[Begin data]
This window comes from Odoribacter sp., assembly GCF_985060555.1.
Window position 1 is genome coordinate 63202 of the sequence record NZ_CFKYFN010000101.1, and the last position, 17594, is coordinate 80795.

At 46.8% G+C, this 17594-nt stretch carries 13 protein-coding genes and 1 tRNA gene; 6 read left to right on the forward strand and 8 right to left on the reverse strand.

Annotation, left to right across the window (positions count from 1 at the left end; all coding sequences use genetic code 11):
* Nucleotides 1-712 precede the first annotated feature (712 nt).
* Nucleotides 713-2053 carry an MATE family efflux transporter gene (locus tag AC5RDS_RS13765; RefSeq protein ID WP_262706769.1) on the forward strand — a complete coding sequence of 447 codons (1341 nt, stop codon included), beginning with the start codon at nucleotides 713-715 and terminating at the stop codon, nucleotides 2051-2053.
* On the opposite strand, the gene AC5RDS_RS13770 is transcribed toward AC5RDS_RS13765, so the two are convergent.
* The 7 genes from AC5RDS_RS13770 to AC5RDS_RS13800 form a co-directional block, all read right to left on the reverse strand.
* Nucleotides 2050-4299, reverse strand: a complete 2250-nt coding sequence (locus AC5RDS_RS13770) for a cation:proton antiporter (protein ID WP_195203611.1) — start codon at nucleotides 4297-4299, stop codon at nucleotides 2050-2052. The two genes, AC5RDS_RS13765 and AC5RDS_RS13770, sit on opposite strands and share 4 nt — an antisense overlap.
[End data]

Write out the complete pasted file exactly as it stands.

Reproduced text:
This window comes from Odoribacter sp., assembly GCF_985060555.1.
Window position 1 is genome coordinate 63202 of the sequence record NZ_CFKYFN010000101.1, and the last position, 17594, is coordinate 80795.

At 46.8% G+C, this 17594-nt stretch carries 13 protein-coding genes and 1 tRNA gene; 6 read left to right on the forward strand and 8 right to left on the reverse strand.

Annotation, left to right across the window (positions count from 1 at the left end; all coding sequences use genetic code 11):
* Nucleotides 1-712 precede the first annotated feature (712 nt).
* Nucleotides 713-2053 carry an MATE family efflux transporter gene (locus tag AC5RDS_RS13765; RefSeq protein ID WP_262706769.1) on the forward strand — a complete coding sequence of 447 codons (1341 nt, stop codon included), beginning with the start codon at nucleotides 713-715 and terminating at the stop codon, nucleotides 2051-2053.
* On the opposite strand, the gene AC5RDS_RS13770 is transcribed toward AC5RDS_RS13765, so the two are convergent.
* The 7 genes from AC5RDS_RS13770 to AC5RDS_RS13800 form a co-directional block, all read right to left on the reverse strand.
* Nucleotides 2050-4299, reverse strand: a complete 2250-nt coding sequence (locus AC5RDS_RS13770) for a cation:proton antiporter (protein ID WP_195203611.1) — start codon at nucleotides 4297-4299, stop codon at nucleotides 2050-2052. The two genes, AC5RDS_RS13765 and AC5RDS_RS13770, sit on opposite strands and share 4 nt — an antisense overlap.